Ogden CA, Rich ME, Schork NJ, Paulus MP, Geyer MA, Lohr JB, Kuczenski R, & Niculescu AB. (2004) Candidate genes, pathways and mechanisms for bipolar (manic-depressive) and related disorders: an expanded convergent functional genomics approach. Molecular psychiatry, 9(11), 1007-29. PMID: 15314610
A critical step in the design of any clinical trial is picking the right primary endpoint, the result that will usually make or break the study. That’s more difficult than it sounds - one’s hope is to cure a disease or relieve a patient’s symptoms, but choosing the best specific measure for those goals is [...]... Read more »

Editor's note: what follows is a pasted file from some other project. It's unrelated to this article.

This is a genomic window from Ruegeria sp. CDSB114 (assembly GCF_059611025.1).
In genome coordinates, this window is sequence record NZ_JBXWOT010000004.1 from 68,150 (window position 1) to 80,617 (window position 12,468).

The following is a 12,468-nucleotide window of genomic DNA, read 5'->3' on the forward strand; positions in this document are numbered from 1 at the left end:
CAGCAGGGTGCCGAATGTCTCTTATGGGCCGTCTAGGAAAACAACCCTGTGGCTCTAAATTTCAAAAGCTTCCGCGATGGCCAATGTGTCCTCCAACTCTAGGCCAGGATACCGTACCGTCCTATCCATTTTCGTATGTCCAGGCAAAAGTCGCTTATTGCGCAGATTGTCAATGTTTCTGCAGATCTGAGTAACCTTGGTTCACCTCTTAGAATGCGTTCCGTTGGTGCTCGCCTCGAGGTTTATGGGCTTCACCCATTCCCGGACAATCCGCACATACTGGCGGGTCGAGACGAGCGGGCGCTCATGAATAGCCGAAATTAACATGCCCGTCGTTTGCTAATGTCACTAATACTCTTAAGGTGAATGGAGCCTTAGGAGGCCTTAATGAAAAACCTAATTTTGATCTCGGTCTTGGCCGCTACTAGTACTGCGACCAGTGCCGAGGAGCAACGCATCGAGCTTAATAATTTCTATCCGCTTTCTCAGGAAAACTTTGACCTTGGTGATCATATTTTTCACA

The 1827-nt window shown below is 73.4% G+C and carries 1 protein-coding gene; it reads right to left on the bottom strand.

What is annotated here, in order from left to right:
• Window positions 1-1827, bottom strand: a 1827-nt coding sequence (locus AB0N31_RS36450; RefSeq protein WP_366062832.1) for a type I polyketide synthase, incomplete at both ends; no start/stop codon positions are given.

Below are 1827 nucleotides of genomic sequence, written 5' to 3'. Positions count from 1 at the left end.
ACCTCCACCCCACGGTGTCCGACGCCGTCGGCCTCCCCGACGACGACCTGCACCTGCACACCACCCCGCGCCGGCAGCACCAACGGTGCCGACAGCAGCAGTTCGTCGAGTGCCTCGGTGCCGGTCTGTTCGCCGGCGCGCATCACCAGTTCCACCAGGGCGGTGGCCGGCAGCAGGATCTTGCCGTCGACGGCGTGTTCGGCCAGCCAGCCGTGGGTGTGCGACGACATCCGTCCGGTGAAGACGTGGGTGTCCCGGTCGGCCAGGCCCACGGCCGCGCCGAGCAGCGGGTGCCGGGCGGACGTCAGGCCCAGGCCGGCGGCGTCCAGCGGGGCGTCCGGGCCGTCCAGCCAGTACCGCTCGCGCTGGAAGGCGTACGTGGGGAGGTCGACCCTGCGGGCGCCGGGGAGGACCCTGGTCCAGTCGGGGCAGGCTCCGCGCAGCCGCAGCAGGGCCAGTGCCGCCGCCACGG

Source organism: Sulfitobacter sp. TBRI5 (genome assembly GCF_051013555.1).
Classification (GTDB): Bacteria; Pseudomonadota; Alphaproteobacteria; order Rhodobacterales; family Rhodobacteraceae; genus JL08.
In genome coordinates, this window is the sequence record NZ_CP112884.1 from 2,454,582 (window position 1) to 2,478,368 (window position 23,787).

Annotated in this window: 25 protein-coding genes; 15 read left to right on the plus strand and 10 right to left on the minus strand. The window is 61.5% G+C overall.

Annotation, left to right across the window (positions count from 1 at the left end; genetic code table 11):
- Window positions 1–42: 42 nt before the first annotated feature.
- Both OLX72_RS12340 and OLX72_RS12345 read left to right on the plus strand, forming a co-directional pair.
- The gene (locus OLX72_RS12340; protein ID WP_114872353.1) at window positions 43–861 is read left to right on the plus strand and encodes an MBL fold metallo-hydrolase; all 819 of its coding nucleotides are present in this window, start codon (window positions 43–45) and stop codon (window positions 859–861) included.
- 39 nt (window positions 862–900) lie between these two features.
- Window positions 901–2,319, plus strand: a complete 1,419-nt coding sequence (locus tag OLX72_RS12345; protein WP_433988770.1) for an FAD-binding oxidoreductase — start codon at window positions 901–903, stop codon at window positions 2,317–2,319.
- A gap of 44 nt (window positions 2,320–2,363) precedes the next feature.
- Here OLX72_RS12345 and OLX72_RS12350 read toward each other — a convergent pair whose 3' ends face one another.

, . (2010) A Controlled Trial of Sildenafil in Advanced Idiopathic Pulmonary Fibrosis. New England Journal of Medicine. DOI: 10.1056/nejmoa1002110